February 15, 2019 — The new year brought several developments in the firm's efforts to recover compensation for Ukrainian investors whose businesses and property in Crimea were taken by the Russian Federation after its annexation of Crimea in 2014.

Hughes Hubbard represents the investors in five arbitration proceedings against Russia under the Ukraine-Russia bilateral investment treaty (BIT), all administered by the Permanent Court of Arbitration (PCA) at The Hague without Russia's participation.

Russia mounted a double-barreled attack in the Dutch courts on the first award on the merits secured in any of the Crimea arbitrations, together with the earlier decision affirming jurisdiction in the same arbitration. In December and January, Russia asked The Hague Court of Appeal to set aside the $159 million award that HHR obtained in May 2018 for Everest Estate LLC and other Ukrainian real estate investors (the Everest investors) in an arbitration seated in the Netherlands. Russia also asked that court to suspend enforcement of the award while the set-aside application is pending. HHR is working with the NautaDutilh firm in Amsterdam to defend the award and to oppose both applications.

Meanwhile, in Ukraine, the Everest investors brought an action in the Kiev Court of Appeal seeking recognition of the PCA award and asking that court to attach the shares in three Ukrainian banks held by Russia through three state-owned Russian banks. The court granted recognition and enforcement, and attached the shares in a proceeding in which Russia also refused to participate. The banks whose shares were attached appealed, and on Jan. 25, 2019, the Supreme Court of Ukraine affirmed both decisions, a victory covered in Global Arbitration Review.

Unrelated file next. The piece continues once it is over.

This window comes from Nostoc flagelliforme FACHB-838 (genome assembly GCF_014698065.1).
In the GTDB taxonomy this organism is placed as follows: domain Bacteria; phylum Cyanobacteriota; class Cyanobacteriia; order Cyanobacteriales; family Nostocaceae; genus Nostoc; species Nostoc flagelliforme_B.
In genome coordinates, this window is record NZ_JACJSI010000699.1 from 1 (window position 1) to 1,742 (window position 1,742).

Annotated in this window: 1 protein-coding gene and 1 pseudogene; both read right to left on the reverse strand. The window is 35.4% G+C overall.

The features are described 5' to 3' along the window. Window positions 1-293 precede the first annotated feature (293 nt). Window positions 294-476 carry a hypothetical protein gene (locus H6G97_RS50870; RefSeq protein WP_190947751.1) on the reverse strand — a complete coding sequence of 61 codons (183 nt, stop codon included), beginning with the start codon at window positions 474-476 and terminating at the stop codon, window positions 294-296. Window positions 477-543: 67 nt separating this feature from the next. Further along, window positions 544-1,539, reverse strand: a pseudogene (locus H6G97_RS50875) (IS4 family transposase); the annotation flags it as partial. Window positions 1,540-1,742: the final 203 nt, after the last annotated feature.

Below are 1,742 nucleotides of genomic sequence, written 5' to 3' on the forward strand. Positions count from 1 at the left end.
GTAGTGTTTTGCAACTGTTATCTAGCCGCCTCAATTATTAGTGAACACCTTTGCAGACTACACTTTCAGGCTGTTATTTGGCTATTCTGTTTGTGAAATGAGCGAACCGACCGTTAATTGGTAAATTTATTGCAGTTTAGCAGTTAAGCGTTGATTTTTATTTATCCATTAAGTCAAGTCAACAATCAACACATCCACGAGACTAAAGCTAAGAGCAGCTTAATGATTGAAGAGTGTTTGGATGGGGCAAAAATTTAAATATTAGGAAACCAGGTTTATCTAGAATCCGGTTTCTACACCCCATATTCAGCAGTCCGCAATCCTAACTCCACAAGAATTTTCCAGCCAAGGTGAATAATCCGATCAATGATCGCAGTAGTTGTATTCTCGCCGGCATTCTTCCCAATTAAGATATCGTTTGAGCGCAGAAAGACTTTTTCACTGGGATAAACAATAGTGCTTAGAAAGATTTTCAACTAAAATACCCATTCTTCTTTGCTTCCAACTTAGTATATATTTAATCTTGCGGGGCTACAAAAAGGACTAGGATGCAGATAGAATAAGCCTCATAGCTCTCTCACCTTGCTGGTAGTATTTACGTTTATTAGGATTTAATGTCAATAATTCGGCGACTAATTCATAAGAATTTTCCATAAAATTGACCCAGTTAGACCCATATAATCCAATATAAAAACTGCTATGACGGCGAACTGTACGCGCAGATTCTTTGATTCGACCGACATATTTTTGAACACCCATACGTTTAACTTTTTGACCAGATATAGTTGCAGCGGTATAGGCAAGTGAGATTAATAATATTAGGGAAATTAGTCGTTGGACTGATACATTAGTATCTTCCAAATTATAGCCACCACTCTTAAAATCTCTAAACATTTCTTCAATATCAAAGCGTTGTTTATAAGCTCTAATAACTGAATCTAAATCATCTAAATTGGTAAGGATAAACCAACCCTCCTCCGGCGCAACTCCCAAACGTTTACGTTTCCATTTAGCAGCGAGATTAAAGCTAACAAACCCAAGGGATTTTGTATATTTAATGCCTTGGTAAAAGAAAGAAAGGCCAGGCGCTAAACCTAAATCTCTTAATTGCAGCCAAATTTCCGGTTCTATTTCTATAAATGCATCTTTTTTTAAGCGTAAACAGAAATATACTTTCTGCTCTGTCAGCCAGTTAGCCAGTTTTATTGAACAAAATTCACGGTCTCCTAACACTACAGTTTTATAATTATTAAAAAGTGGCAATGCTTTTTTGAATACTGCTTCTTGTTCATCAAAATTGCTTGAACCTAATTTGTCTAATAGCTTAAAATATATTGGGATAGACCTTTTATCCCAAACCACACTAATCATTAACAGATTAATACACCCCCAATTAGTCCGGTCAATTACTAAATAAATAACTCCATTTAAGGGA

Shortly afterwards, the tribunal hearing the other two Dutch-based arbitrations issued awards. These involved claims on behalf of the owners of Belbek Airport, a private airport in Sevastopol, and PrivatBank, the largest bank in Ukraine. The tribunal hearing both claims issued interim awards in March 2017, finding that it had jurisdiction to hear the claims. On Feb. 4, 2019, the tribunal issued partial awards on liability in both cases, finding Russia liable for its unlawful expropriation of the airport and of PrivatBank's banking business in Crimea. Both arbitrations will now go forward to a quantum phase to determine the amount of compensation to which the claimants are entitled.

In two other PCA arbitrations in which HHR represents the owners of a chain of petrol stations in Crimea, both seated in Switzerland, the Swiss Supreme Court issued a written judgment on Nov. 15, 2018, rejecting Russia's attempt to set aside the June 2017 awards on jurisdiction in those cases. Swiss law (unlike Dutch law) permits challenges to an award dealing with jurisdiction before the final award, and HHR worked with the Lalive firm in Switzerland to defend these jurisdiction awards. HHR is now awaiting awards on liability and quantum in the petrol station cases.

John Townsend and Jim Boykin lead the HHR Crimea team, which includes Vitaly Morozov, Leon Ioannou, Eleanor Erney, Marina Drapey, Alex Bedrosyan, Stijn Winters, and paralegals Svitlana Stegniy and Lauryn Hardy.